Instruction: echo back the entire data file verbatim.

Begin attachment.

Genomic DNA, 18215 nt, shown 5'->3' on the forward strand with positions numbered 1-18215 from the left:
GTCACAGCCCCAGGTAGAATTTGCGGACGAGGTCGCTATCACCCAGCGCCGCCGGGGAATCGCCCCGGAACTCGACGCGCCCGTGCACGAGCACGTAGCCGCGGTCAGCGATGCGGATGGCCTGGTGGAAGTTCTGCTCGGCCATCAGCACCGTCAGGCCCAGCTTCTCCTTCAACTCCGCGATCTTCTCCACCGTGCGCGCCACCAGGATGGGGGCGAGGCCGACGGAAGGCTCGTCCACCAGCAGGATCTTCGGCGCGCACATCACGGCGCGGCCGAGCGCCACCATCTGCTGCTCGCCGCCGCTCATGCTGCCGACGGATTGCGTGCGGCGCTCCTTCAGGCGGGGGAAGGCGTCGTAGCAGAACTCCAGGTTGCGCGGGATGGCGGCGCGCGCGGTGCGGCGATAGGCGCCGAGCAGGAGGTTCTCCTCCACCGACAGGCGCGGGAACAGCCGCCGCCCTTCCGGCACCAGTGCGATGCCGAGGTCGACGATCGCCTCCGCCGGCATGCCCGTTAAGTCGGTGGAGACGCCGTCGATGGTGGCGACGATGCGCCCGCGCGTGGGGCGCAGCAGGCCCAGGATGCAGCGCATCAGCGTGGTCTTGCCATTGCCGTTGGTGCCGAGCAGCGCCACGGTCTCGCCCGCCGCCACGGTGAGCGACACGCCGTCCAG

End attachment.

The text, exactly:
Genomic DNA, 18215 nt, shown 5'->3' on the forward strand with positions numbered 1-18215 from the left:
GTCACAGCCCCAGGTAGAATTTGCGGACGAGGTCGCTATCACCCAGCGCCGCCGGGGAATCGCCCCGGAACTCGACGCGCCCGTGCACGAGCACGTAGCCGCGGTCAGCGATGCGGATGGCCTGGTGGAAGTTCTGCTCGGCCATCAGCACCGTCAGGCCCAGCTTCTCCTTCAACTCCGCGATCTTCTCCACCGTGCGCGCCACCAGGATGGGGGCGAGGCCGACGGAAGGCTCGTCCACCAGCAGGATCTTCGGCGCGCACATCACGGCGCGGCCGAGCGCCACCATCTGCTGCTCGCCGCCGCTCATGCTGCCGACGGATTGCGTGCGGCGCTCCTTCAGGCGGGGGAAGGCGTCGTAGCAGAACTCCAGGTTGCGCGGGATGGCGGCGCGCGCGGTGCGGCGATAGGCGCCGAGCAGGAGGTTCTCCTCCACCGACAGGCGCGGGAACAGCCGCCGCCCTTCCGGCACCAGTGCGATGCCGAGGTCGACGATCGCCTCCGCCGGCATGCCCGTTAAGTCGGTGGAGACGCCGTCGATGGTGGCGACGATGCGCCCGCGCGTGGGGCGCAGCAGGCCCAGGATGCAGCGCATCAGCGTGGTCTTGCCATTGCCGTTGGTGCCGAGCAGCGCCACGGTCTCGCCCGCCGCCACGGTGAGCGACACGCCGTCCAG